As I read the economic policy speech Hillary Clinton gave in Michigan yesterday, as a partisan Republican, I was enthused by the prospects. Her economic plan isn’t even Obamanomics 2.0; it is Obamanomics 1.5. For those of you who haven’t read the fact sheet that the Clinton campaign released along with the speech, I encourage you to read it. Here’s the link. It’s a parody of what a real fact sheet should look like. And the tired, pedantic language Clinton uses is cringe-worthy. She wants to tinker around the edges with just more of the same: Raise taxes, spend more, send more money to Washington and give away more money here and there. One of my favorite lines is “Hillary will make sure that corporations and the most fortunate play by the rules and pay their fair share.” Gee, that’s a bold position. The way she sets up her positions to supposedly contrast with those of Donald Trump reads like a Goofus and Gallant page from Highlights magazine.

She doesn’t get it. People think we are in a recession. The low growth fuels anxiety and anger. People want the U.S. political leadership to express that anxiety, but Clinton can’t sound the alarm. She is stuck saying that things are good and that more of the same will make them better. When I see the headlines today with all the bad economic news and then read the warmed-over Democratic platitudes, I think, wow, this is a losing argument in 2016. But then I remember that Trump is our nominee. He isn’t credible, and he isn’t trying to present a coherent economic offer to voters. He can’t take advantage of Clinton’s weak position or the overall economic tailwind that Republicans have on the economy. God, what a disaster.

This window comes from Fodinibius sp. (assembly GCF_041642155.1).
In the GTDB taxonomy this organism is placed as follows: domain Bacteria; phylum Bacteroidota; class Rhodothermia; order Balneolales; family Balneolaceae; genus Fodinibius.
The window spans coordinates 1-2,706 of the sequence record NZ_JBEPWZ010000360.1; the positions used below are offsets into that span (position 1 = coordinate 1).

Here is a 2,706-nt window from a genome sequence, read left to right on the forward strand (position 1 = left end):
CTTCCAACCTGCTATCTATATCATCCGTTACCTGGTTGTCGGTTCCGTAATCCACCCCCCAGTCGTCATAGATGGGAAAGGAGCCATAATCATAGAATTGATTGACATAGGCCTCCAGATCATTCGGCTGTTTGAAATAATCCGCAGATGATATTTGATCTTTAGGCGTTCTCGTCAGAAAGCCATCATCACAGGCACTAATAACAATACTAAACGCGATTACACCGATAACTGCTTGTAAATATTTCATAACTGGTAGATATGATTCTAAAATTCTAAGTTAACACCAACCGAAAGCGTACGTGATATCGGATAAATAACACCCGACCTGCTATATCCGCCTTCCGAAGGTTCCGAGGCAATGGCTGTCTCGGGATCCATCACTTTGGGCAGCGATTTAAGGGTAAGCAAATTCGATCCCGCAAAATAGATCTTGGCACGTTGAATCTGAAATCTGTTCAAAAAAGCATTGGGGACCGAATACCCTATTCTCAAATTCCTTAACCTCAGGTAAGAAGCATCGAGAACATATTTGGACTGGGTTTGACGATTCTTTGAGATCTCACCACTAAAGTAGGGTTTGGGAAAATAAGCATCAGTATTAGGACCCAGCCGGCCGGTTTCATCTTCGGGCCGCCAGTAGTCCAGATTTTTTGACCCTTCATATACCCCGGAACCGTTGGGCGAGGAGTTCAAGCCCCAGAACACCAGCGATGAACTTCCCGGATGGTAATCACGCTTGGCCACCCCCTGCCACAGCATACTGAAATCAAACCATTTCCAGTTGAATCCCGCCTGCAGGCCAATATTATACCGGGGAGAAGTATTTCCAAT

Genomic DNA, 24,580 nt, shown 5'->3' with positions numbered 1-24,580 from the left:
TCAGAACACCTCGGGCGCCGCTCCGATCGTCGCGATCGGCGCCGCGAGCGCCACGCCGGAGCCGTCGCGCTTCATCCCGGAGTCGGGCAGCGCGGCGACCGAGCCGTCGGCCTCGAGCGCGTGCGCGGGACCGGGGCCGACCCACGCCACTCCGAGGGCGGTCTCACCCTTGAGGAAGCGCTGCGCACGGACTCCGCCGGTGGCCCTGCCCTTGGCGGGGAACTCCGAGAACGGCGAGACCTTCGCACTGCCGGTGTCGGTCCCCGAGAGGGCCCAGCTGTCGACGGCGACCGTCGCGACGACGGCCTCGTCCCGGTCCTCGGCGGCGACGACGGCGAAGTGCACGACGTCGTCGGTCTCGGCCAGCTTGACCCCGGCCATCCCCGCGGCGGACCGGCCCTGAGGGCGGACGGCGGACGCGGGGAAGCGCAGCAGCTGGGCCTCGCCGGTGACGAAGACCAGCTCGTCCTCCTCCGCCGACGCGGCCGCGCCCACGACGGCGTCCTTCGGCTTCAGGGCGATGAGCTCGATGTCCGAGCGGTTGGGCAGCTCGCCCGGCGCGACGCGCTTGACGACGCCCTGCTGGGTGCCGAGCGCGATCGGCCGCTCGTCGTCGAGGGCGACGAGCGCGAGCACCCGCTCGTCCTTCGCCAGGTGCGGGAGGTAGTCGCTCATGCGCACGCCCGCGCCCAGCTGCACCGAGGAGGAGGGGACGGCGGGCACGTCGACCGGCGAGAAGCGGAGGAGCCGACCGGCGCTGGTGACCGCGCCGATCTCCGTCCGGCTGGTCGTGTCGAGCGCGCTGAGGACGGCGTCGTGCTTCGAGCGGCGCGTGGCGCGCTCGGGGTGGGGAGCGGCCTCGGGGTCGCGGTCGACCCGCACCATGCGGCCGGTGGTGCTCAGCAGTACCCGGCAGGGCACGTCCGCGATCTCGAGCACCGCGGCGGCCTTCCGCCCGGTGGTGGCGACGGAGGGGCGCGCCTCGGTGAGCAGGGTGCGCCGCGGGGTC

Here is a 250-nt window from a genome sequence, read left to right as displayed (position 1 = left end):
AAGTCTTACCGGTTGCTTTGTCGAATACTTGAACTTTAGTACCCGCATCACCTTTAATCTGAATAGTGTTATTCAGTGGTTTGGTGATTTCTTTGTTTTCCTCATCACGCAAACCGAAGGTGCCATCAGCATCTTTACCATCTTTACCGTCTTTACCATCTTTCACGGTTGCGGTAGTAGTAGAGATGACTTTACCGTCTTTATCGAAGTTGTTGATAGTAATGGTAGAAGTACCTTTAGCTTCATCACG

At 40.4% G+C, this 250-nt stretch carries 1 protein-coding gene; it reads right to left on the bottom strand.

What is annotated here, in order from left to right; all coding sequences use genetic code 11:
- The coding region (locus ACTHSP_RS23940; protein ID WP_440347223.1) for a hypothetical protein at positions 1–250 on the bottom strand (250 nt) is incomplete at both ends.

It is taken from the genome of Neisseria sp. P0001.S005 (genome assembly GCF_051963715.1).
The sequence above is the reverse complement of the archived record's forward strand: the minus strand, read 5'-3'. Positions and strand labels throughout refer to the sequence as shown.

But maybe all is not lost. As the decoupling of the Trump campaign from the down-ballot GOP candidates intensifies, perhaps Republicans can still offer a clear contrast with Clinton and the Democrats. House Speaker Paul Ryan (R-Wis.) is doing his part with his “A Better Way” plan, and individual Republican Senate campaigns and candidates are well-funded and already on a mostly independent track from the Trump campaign.

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Trump is once again threatening to stop raising money for the party. But that may not be such a bad thing as that money is used mostly to promote the top of the ticket. There is nothing so far that suggests more exposure for the Trump candidacy would be flattering for other Republican candidates. One can make the case that is better for Trump to be cash-starved and rattling around on his airplane engaged in Twitter rants than it is for him to have serious money to sell his crazed, babbling collage.

Clinton might beat Trump, but she isn’t making a compelling offer to voters who want a president to lead a revival of the U.S. economy.

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